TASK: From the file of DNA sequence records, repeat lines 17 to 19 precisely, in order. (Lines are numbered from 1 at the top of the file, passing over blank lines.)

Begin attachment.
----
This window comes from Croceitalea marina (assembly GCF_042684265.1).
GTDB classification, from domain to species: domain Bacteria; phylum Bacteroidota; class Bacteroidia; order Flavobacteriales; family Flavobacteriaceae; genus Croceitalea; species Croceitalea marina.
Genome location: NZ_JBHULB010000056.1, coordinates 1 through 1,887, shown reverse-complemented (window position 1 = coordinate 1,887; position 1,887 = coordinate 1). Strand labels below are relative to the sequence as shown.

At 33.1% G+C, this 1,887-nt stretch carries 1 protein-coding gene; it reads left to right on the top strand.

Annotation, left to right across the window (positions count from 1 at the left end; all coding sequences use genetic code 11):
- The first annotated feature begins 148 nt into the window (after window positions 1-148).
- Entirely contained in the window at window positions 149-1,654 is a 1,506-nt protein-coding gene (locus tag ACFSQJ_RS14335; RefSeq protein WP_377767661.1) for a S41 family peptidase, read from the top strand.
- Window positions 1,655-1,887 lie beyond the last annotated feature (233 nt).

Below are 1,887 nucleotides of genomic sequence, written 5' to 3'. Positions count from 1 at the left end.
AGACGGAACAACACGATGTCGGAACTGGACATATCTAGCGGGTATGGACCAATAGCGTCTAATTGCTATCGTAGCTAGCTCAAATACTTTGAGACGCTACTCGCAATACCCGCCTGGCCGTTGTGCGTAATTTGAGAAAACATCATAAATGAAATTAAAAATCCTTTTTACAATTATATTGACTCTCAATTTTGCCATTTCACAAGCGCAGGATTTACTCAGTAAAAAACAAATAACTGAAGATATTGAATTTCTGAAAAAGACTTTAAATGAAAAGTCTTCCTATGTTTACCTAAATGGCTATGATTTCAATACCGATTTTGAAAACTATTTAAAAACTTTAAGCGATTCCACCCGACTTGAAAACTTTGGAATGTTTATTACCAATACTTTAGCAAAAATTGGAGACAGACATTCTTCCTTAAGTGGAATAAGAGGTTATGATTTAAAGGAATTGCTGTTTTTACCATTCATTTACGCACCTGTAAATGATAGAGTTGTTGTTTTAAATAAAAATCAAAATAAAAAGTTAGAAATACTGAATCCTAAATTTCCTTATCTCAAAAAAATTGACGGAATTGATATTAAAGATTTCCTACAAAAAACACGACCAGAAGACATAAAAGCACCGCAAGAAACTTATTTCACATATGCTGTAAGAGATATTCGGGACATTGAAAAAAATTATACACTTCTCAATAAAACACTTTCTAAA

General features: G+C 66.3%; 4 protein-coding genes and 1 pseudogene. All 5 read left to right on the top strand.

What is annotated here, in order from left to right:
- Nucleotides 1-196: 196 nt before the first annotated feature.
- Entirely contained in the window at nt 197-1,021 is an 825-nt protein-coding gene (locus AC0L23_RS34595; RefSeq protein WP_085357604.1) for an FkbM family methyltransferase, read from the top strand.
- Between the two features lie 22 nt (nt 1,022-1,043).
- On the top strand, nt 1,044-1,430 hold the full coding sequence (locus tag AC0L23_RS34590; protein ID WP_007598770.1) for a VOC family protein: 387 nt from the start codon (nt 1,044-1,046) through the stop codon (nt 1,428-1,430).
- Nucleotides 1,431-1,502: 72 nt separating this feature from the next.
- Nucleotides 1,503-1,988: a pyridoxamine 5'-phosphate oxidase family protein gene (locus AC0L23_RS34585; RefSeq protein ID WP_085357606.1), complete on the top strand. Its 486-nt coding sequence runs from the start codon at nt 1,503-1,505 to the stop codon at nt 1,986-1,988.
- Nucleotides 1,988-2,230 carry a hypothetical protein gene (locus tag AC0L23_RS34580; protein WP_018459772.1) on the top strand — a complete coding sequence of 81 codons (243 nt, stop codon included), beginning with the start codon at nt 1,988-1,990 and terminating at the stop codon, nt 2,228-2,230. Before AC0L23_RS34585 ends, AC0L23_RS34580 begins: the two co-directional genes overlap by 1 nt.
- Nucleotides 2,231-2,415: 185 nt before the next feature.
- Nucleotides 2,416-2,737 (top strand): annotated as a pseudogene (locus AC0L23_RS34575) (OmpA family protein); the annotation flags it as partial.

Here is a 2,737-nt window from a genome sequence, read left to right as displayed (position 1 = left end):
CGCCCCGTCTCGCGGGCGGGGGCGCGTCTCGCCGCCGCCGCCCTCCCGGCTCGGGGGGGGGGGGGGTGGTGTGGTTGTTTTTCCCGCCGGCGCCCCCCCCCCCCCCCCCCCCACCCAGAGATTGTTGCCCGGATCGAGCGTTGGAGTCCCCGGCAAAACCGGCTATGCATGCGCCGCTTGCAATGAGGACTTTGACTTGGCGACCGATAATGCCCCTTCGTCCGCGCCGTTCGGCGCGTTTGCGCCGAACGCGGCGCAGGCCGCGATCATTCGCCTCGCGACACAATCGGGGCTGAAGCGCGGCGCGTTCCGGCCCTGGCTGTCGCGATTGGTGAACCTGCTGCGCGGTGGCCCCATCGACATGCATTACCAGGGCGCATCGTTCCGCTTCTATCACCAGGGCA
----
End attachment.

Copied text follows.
- Nucleotides 1,431-1,502: 72 nt separating this feature from the next.
- Nucleotides 1,503-1,988: a pyridoxamine 5'-phosphate oxidase family protein gene (locus AC0L23_RS34585; RefSeq protein ID WP_085357606.1), complete on the top strand. Its 486-nt coding sequence runs from the start codon at nt 1,503-1,505 to the stop codon at nt 1,986-1,988.
- Nucleotides 1,988-2,230 carry a hypothetical protein gene (locus tag AC0L23_RS34580; protein WP_018459772.1) on the top strand — a complete coding sequence of 81 codons (243 nt, stop codon included), beginning with the start codon at nt 1,988-1,990 and terminating at the stop codon, nt 2,228-2,230. Before AC0L23_RS34585 ends, AC0L23_RS34580 begins: the two co-directional genes overlap by 1 nt.